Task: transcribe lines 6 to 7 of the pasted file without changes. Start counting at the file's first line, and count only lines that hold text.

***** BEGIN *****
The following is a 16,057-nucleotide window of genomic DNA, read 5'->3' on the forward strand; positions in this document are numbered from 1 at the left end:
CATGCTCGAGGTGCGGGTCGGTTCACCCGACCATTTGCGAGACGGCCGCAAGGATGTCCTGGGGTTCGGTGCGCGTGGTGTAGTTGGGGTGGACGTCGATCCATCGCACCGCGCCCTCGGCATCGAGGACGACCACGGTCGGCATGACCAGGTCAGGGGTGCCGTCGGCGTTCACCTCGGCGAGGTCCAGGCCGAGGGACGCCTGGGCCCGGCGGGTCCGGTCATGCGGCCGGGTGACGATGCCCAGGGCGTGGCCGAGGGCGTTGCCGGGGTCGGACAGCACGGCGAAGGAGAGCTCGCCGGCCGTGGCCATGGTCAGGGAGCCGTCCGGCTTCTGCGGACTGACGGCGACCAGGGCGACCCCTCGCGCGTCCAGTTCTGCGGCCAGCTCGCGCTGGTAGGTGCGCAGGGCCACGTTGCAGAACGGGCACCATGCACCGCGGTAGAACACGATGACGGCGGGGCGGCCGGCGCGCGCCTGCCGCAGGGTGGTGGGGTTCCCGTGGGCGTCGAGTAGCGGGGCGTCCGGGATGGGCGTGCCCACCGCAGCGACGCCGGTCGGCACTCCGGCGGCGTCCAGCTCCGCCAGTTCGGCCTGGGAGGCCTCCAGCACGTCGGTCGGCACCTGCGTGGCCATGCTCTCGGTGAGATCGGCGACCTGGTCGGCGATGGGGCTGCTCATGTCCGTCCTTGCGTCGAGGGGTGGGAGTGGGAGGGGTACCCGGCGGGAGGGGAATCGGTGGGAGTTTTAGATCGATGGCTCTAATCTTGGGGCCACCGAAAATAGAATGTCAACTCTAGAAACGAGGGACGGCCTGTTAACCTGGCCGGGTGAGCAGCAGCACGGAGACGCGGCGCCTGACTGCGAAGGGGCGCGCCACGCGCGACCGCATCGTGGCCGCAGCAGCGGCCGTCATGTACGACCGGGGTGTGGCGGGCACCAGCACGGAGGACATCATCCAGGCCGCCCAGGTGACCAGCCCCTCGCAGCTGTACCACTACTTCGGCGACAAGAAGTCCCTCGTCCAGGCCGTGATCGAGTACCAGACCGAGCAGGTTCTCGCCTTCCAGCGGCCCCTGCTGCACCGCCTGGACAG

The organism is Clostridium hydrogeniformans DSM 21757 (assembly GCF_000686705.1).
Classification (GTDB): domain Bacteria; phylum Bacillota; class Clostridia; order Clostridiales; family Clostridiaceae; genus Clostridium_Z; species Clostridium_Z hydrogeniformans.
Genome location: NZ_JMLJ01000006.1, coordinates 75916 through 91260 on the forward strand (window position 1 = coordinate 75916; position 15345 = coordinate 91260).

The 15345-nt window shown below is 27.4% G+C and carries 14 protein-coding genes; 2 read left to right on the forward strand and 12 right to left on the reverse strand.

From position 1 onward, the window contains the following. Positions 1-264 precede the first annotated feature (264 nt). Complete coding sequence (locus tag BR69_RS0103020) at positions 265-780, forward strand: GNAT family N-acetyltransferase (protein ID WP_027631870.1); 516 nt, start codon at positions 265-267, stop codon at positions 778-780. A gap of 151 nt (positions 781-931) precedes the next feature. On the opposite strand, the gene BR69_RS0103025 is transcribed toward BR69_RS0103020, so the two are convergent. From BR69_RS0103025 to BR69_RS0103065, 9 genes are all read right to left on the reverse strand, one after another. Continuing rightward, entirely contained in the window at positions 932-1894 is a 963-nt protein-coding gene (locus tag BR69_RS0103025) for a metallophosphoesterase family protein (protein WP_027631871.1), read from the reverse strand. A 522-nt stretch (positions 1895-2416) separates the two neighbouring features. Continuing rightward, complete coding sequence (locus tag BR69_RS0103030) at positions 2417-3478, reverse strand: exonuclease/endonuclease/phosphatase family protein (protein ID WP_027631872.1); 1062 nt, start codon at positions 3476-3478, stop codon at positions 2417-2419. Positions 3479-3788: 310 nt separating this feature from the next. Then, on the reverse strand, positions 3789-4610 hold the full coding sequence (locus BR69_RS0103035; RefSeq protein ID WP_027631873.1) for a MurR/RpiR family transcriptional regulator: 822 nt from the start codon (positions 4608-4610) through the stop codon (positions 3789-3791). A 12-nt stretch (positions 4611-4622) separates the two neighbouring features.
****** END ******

The 15345-nt window shown below is 27.4% G+C and carries 14 protein-coding genes; 2 read left to right on the forward strand and 12 right to left on the reverse strand.

From position 1 onward, the window contains the following. Positions 1-264 precede the first annotated feature (264 nt). Complete coding sequence (locus tag BR69_RS0103020) at positions 265-780, forward strand: GNAT family N-acetyltransferase (protein ID WP_027631870.1); 516 nt, start codon at positions 265-267, stop codon at positions 778-780. A gap of 151 nt (positions 781-931) precedes the next feature. On the opposite strand, the gene BR69_RS0103025 is transcribed toward BR69_RS0103020, so the two are convergent. From BR69_RS0103025 to BR69_RS0103065, 9 genes are all read right to left on the reverse strand, one after another. Continuing rightward, entirely contained in the window at positions 932-1894 is a 963-nt protein-coding gene (locus tag BR69_RS0103025) for a metallophosphoesterase family protein (protein WP_027631871.1), read from the reverse strand. A 522-nt stretch (positions 1895-2416) separates the two neighbouring features. Continuing rightward, complete coding sequence (locus tag BR69_RS0103030) at positions 2417-3478, reverse strand: exonuclease/endonuclease/phosphatase family protein (protein ID WP_027631872.1); 1062 nt, start codon at positions 3476-3478, stop codon at positions 2417-2419. Positions 3479-3788: 310 nt separating this feature from the next. Then, on the reverse strand, positions 3789-4610 hold the full coding sequence (locus BR69_RS0103035; RefSeq protein ID WP_027631873.1) for a MurR/RpiR family transcriptional regulator: 822 nt from the start codon (positions 4608-4610) through the stop codon (positions 3789-3791). A 12-nt stretch (positions 4611-4622) separates the two neighbouring features.